Shanon is a writer, journalist, activist and filmmaker. Her compelling personal essays appear in digital publications including Cosmopolitan, Good Housekeeping, ELLE, Marie Claire and more. Shanon has also been featured on HuffPost Live, The Wall Street Journal, Real Simple and an upcoming docuseries for Reelz TV. As a military brat, she has lived everywhere from Cuba to California. A young divorcee and victim of domestic abuse, she decided to study clinical mental health counseling and combine her love for activism and writing to create films that advocate for survivors of domestic violence and sexual assault.
As a Story Terrace writer, Shanon provides professional ghostwriting services to capture customers’ life stories through carefully crafted anecdotes. Below is an anecdote of her own. Get in touch today to work with her!
Sitting on the bench outside the courtroom, it became obvious my case was an inconvenience. I sat silently, passively listening to the conversations of jurors passing by on their way to lunch.
“I am so glad we got a break, I don’t even know why we are here, “ one woman said.
“I doubt he hit her,” replied her companion, “She’s obviously not afraid of him.”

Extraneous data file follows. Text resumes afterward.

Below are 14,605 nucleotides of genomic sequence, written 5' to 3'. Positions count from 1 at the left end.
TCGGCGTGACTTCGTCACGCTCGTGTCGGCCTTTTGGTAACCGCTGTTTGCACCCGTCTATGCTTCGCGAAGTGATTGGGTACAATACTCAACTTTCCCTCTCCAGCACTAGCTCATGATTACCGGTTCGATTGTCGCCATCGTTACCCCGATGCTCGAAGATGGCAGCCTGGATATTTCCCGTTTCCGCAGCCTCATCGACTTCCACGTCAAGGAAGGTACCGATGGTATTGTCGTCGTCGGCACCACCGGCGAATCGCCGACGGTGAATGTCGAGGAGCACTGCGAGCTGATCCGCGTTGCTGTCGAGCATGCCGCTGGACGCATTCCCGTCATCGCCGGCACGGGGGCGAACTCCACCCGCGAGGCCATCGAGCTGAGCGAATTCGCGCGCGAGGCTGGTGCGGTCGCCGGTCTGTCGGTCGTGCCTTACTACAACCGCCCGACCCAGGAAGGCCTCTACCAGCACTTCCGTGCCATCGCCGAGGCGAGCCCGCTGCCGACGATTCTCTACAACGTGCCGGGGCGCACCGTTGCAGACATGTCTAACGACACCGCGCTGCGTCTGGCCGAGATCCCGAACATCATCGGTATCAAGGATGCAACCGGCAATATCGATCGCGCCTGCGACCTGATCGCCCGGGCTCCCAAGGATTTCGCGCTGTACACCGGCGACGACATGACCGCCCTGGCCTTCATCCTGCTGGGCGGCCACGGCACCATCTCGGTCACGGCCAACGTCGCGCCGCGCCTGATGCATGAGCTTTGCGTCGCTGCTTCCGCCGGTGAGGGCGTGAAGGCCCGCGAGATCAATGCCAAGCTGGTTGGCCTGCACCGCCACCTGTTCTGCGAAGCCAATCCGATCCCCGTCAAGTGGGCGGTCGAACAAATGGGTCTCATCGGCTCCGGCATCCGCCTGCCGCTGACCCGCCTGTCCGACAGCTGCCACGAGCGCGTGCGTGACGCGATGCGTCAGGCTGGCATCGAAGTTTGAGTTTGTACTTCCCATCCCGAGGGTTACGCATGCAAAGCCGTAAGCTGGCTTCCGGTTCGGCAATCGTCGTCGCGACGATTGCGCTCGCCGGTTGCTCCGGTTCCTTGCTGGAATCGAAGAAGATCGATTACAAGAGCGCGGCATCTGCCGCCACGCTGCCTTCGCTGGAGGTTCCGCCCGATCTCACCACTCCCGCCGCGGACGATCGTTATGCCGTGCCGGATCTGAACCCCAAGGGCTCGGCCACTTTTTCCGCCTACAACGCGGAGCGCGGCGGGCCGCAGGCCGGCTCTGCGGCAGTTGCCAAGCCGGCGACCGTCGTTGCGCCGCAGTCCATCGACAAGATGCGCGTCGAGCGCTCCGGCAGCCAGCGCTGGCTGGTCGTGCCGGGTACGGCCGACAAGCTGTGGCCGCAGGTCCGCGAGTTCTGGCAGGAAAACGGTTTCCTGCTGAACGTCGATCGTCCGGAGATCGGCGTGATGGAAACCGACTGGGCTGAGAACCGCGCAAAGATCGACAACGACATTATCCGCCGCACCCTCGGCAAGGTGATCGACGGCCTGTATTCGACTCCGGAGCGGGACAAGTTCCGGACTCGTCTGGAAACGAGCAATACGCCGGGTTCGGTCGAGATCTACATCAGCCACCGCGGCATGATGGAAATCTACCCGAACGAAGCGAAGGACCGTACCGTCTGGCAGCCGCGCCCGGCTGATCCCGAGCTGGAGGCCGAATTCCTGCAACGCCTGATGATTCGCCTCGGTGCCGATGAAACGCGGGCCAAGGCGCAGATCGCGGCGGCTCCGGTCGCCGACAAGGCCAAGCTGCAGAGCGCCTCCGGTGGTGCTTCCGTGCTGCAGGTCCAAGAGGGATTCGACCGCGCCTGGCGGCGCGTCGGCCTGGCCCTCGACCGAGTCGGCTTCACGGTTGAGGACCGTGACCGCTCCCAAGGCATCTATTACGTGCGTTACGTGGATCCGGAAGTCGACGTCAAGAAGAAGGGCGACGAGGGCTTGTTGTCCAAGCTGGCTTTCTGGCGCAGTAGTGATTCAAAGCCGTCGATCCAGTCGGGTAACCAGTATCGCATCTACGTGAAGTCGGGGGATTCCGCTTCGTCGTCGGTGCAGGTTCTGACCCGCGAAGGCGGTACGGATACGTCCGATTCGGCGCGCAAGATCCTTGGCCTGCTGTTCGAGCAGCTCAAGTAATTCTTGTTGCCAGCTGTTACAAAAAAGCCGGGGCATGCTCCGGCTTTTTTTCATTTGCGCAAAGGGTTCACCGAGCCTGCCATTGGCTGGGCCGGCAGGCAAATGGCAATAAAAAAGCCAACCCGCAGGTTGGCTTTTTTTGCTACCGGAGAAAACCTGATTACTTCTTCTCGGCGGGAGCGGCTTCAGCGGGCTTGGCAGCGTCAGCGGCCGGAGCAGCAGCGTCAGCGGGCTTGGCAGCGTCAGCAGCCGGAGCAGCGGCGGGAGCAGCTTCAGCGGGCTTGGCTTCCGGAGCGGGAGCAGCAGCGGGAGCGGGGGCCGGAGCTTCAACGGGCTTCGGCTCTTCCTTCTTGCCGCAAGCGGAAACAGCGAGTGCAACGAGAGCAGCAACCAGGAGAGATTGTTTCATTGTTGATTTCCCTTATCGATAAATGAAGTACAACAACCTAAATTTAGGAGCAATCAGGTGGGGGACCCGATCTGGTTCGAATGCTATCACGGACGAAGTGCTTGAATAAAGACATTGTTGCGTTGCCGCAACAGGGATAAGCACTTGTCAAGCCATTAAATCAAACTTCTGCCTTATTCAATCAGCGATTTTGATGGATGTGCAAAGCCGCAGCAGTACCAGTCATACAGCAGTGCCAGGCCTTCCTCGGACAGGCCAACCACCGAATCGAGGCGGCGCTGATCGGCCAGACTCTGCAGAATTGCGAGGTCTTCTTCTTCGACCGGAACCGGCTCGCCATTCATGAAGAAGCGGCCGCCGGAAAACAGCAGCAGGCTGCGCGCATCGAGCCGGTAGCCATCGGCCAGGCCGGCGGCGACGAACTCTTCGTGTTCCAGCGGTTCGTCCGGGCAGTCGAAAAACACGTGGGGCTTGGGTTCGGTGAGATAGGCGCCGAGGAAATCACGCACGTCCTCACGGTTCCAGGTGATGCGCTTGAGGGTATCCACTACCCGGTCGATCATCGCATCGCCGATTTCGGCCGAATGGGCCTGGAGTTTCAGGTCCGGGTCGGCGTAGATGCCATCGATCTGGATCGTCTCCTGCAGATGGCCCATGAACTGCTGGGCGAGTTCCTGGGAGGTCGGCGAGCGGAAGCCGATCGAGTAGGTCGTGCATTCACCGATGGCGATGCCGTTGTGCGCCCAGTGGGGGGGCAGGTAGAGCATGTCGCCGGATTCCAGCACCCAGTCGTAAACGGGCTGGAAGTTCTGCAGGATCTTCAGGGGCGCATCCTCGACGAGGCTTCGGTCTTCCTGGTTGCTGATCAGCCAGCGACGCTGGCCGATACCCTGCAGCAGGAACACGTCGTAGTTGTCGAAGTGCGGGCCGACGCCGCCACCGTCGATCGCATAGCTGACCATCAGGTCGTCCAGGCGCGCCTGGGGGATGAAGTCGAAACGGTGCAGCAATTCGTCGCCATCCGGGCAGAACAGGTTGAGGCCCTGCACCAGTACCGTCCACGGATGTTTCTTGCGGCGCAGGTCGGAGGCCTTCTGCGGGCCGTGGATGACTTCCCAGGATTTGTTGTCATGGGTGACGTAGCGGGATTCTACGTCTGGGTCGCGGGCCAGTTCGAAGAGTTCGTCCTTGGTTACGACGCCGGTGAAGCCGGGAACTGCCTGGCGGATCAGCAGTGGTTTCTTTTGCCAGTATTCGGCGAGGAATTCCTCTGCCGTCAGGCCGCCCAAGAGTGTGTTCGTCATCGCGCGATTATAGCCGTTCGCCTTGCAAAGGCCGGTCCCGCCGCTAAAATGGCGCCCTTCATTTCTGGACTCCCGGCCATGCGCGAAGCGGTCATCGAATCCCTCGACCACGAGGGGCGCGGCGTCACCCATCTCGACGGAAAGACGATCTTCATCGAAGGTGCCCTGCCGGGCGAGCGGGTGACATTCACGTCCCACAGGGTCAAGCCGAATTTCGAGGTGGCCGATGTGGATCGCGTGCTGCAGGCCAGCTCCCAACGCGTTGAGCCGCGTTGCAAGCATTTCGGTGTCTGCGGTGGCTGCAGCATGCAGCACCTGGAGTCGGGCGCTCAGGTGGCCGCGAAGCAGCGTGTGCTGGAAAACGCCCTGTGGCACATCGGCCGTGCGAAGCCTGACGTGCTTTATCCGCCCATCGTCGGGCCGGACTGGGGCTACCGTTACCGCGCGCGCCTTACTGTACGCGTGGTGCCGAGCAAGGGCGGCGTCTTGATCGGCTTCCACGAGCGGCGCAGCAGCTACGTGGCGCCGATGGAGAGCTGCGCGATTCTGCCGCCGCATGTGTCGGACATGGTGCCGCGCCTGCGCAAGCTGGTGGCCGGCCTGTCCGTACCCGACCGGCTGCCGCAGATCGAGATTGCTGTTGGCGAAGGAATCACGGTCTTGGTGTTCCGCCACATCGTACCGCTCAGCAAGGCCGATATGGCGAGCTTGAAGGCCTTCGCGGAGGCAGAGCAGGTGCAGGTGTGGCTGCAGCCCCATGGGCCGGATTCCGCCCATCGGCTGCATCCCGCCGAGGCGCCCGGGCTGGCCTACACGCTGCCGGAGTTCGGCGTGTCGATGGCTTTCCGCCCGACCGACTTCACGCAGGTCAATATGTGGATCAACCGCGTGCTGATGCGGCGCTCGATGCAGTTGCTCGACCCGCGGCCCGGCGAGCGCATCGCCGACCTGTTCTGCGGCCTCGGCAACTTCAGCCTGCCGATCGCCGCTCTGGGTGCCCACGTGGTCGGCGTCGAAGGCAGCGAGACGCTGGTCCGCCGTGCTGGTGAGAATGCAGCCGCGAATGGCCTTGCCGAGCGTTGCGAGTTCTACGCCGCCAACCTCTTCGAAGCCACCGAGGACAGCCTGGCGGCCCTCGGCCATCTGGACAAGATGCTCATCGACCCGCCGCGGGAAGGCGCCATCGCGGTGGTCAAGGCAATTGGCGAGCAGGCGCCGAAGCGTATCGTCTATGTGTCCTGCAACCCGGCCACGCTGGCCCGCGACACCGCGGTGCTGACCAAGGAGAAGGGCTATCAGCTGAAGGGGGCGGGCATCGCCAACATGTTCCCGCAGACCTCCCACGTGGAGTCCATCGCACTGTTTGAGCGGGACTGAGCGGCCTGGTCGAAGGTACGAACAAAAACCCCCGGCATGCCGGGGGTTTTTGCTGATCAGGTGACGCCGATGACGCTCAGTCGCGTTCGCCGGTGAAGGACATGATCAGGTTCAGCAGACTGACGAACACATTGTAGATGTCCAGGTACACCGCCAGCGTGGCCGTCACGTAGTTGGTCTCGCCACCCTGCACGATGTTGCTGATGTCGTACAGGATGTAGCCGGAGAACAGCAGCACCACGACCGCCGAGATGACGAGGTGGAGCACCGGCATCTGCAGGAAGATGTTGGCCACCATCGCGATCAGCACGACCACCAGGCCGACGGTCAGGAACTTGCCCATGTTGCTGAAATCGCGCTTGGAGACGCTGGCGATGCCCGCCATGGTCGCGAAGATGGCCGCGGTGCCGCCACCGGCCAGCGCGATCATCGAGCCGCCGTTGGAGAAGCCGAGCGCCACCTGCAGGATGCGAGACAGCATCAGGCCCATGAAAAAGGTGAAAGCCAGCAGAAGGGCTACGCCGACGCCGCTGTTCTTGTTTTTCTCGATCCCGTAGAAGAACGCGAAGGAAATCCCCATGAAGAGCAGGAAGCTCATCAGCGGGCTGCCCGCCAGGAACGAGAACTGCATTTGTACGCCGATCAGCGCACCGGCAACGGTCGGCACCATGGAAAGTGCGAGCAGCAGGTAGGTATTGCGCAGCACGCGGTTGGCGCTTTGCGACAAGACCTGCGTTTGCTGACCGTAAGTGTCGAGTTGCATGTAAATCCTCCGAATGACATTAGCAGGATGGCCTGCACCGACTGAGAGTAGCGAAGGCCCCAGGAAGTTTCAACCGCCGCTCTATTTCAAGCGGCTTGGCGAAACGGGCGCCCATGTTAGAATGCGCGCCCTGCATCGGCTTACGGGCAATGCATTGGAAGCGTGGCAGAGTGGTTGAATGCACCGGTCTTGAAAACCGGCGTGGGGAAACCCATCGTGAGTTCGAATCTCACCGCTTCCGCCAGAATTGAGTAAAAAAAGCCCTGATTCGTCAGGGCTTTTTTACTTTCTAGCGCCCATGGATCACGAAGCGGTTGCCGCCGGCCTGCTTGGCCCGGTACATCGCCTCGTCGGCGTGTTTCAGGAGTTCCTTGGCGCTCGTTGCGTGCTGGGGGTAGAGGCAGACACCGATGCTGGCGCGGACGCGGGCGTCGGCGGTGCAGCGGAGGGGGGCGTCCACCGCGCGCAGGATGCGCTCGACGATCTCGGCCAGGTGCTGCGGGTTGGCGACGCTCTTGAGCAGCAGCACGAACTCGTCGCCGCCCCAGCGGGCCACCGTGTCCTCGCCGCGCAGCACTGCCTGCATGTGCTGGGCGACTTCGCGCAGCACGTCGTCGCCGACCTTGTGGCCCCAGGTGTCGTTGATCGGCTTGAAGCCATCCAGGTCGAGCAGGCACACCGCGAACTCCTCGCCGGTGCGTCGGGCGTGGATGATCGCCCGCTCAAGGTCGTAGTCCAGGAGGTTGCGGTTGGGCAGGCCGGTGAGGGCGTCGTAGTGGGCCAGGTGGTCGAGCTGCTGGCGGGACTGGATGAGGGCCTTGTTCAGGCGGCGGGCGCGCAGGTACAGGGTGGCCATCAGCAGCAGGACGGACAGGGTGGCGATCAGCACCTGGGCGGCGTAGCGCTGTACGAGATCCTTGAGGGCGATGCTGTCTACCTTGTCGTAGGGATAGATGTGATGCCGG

It hurt me to hear those words. I stated the facts, unaware I should have given a performance worthy of an Oscar on the witness stand. Nothing had gone according to plan. After my husband was arrested, I was busy picking up the pieces of my life. I trusted the detectives to handle the investigation, but the case was unraveling during trial.
Even with visible scars on my body, the blurry photos of my injuries on the day of the attack cast doubt amongst the jurors. How hard was it to take photos? The detectives had even failed to get that part of the investigation right. I knew what they were thinking: my husband was petite and visually unintimidating. We were equal in size, yet he was still capable of hurting me.
What could I say to justify their forced absence from work and time away from their loved ones? That my husband was small in stature, but full of anger? That he had demons I had yet to understand? That I had no idea of the depths of his darkness until he held a knife to my throat one morning? That he had violently attacked me weeks earlier, prompting my decision to end our marriage? After I told him I wanted a divorce, he went berserk. This time, I called the cops.
That is how we ended up here.